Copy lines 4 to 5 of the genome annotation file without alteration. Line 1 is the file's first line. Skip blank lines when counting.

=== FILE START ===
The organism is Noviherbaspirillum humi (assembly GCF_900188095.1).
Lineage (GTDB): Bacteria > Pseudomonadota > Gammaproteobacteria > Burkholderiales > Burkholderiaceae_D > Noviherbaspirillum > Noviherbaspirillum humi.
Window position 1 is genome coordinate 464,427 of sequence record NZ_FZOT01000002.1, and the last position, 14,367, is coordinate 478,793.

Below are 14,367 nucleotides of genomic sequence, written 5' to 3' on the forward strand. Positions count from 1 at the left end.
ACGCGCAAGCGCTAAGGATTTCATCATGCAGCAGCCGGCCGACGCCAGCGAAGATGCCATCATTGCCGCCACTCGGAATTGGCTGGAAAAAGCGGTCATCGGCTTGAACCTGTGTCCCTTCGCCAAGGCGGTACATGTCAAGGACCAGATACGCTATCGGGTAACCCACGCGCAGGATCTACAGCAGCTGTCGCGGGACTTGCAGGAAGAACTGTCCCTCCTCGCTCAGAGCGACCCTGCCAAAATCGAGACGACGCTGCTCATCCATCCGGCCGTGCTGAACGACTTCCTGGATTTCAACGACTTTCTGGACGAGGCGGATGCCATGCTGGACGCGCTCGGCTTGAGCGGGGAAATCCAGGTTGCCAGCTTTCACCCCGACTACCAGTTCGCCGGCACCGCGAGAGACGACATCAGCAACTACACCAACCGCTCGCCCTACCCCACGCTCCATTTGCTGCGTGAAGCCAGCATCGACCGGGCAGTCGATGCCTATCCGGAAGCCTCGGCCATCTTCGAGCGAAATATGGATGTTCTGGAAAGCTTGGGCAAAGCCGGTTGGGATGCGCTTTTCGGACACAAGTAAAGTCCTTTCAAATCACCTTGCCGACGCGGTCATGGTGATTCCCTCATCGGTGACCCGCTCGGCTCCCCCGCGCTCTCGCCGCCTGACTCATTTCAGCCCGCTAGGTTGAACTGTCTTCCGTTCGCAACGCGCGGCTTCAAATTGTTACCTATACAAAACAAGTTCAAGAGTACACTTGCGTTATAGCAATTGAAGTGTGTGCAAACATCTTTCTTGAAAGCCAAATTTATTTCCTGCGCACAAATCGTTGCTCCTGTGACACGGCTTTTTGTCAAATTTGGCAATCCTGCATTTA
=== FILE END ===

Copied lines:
Below are 14,367 nucleotides of genomic sequence, written 5' to 3' on the forward strand. Positions count from 1 at the left end.
ACGCGCAAGCGCTAAGGATTTCATCATGCAGCAGCCGGCCGACGCCAGCGAAGATGCCATCATTGCCGCCACTCGGAATTGGCTGGAAAAAGCGGTCATCGGCTTGAACCTGTGTCCCTTCGCCAAGGCGGTACATGTCAAGGACCAGATACGCTATCGGGTAACCCACGCGCAGGATCTACAGCAGCTGTCGCGGGACTTGCAGGAAGAACTGTCCCTCCTCGCTCAGAGCGACCCTGCCAAAATCGAGACGACGCTGCTCATCCATCCGGCCGTGCTGAACGACTTCCTGGATTTCAACGACTTTCTGGACGAGGCGGATGCCATGCTGGACGCGCTCGGCTTGAGCGGGGAAATCCAGGTTGCCAGCTTTCACCCCGACTACCAGTTCGCCGGCACCGCGAGAGACGACATCAGCAACTACACCAACCGCTCGCCCTACCCCACGCTCCATTTGCTGCGTGAAGCCAGCATCGACCGGGCAGTCGATGCCTATCCGGAAGCCTCGGCCATCTTCGAGCGAAATATGGATGTTCTGGAAAGCTTGGGCAAAGCCGGTTGGGATGCGCTTTTCGGACACAAGTAAAGTCCTTTCAAATCACCTTGCCGACGCGGTCATGGTGATTCCCTCATCGGTGACCCGCTCGGCTCCCCCGCGCTCTCGCCGCCTGACTCATTTCAGCCCGCTAGGTTGAACTGTCTTCCGTTCGCAACGCGCGGCTTCAAATTGTTACCTATACAAAACAAGTTCAAGAGTACACTTGCGTTATAGCAATTGAAGTGTGTGCAAACATCTTTCTTGAAAGCCAAATTTATTTCCTGCGCACAAATCGTTGCTCCTGTGACACGGCTTTTTGTCAAATTTGGCAATCCTGCATTTA